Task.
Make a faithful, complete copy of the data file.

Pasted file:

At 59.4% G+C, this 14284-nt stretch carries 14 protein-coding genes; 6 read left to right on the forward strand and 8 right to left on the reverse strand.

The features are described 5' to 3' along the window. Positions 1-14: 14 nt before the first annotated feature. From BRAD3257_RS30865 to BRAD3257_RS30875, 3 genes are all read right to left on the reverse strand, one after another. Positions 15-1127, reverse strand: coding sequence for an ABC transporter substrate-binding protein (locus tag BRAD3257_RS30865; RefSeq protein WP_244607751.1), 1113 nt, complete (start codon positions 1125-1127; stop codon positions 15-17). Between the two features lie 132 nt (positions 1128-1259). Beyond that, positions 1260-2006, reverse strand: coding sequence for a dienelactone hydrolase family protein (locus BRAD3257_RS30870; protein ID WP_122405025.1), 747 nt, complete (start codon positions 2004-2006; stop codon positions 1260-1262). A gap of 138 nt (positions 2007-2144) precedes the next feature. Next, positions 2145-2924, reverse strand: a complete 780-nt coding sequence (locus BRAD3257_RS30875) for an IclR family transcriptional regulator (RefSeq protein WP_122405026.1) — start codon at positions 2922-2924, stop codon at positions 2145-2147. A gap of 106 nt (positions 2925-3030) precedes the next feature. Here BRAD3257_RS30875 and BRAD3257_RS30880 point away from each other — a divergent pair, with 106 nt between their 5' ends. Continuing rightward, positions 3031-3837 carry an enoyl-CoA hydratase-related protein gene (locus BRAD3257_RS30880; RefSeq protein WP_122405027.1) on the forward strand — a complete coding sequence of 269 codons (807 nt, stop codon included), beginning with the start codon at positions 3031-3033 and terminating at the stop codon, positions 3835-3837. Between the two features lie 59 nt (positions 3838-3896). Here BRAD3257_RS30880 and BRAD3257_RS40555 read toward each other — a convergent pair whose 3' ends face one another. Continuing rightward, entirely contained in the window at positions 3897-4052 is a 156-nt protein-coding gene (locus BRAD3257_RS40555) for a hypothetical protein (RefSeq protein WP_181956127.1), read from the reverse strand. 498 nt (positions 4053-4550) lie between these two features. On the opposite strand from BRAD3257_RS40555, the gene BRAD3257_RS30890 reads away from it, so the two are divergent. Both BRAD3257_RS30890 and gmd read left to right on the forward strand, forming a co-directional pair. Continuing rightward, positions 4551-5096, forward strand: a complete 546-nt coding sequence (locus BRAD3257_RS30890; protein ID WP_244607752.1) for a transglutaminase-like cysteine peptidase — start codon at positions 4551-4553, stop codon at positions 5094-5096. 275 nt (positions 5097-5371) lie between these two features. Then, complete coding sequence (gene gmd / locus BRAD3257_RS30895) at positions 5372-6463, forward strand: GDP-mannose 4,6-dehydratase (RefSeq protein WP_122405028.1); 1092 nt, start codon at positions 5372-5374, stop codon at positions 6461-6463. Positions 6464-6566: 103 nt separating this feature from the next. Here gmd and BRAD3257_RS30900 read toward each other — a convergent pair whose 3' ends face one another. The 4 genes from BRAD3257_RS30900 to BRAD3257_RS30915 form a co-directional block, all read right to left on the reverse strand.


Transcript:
At 59.4% G+C, this 14284-nt stretch carries 14 protein-coding genes; 6 read left to right on the forward strand and 8 right to left on the reverse strand.

The features are described 5' to 3' along the window. Positions 1-14: 14 nt before the first annotated feature. From BRAD3257_RS30865 to BRAD3257_RS30875, 3 genes are all read right to left on the reverse strand, one after another. Positions 15-1127, reverse strand: coding sequence for an ABC transporter substrate-binding protein (locus tag BRAD3257_RS30865; RefSeq protein WP_244607751.1), 1113 nt, complete (start codon positions 1125-1127; stop codon positions 15-17). Between the two features lie 132 nt (positions 1128-1259). Beyond that, positions 1260-2006, reverse strand: coding sequence for a dienelactone hydrolase family protein (locus BRAD3257_RS30870; protein ID WP_122405025.1), 747 nt, complete (start codon positions 2004-2006; stop codon positions 1260-1262). A gap of 138 nt (positions 2007-2144) precedes the next feature. Next, positions 2145-2924, reverse strand: a complete 780-nt coding sequence (locus BRAD3257_RS30875) for an IclR family transcriptional regulator (RefSeq protein WP_122405026.1) — start codon at positions 2922-2924, stop codon at positions 2145-2147. A gap of 106 nt (positions 2925-3030) precedes the next feature. Here BRAD3257_RS30875 and BRAD3257_RS30880 point away from each other — a divergent pair, with 106 nt between their 5' ends. Continuing rightward, positions 3031-3837 carry an enoyl-CoA hydratase-related protein gene (locus BRAD3257_RS30880; RefSeq protein WP_122405027.1) on the forward strand — a complete coding sequence of 269 codons (807 nt, stop codon included), beginning with the start codon at positions 3031-3033 and terminating at the stop codon, positions 3835-3837. Between the two features lie 59 nt (positions 3838-3896). Here BRAD3257_RS30880 and BRAD3257_RS40555 read toward each other — a convergent pair whose 3' ends face one another. Continuing rightward, entirely contained in the window at positions 3897-4052 is a 156-nt protein-coding gene (locus BRAD3257_RS40555) for a hypothetical protein (RefSeq protein WP_181956127.1), read from the reverse strand. 498 nt (positions 4053-4550) lie between these two features. On the opposite strand from BRAD3257_RS40555, the gene BRAD3257_RS30890 reads away from it, so the two are divergent. Both BRAD3257_RS30890 and gmd read left to right on the forward strand, forming a co-directional pair. Continuing rightward, positions 4551-5096, forward strand: a complete 546-nt coding sequence (locus BRAD3257_RS30890; protein ID WP_244607752.1) for a transglutaminase-like cysteine peptidase — start codon at positions 4551-4553, stop codon at positions 5094-5096. 275 nt (positions 5097-5371) lie between these two features. Then, complete coding sequence (gene gmd / locus BRAD3257_RS30895) at positions 5372-6463, forward strand: GDP-mannose 4,6-dehydratase (RefSeq protein WP_122405028.1); 1092 nt, start codon at positions 5372-5374, stop codon at positions 6461-6463. Positions 6464-6566: 103 nt separating this feature from the next. Here gmd and BRAD3257_RS30900 read toward each other — a convergent pair whose 3' ends face one another. The 4 genes from BRAD3257_RS30900 to BRAD3257_RS30915 form a co-directional block, all read right to left on the reverse strand.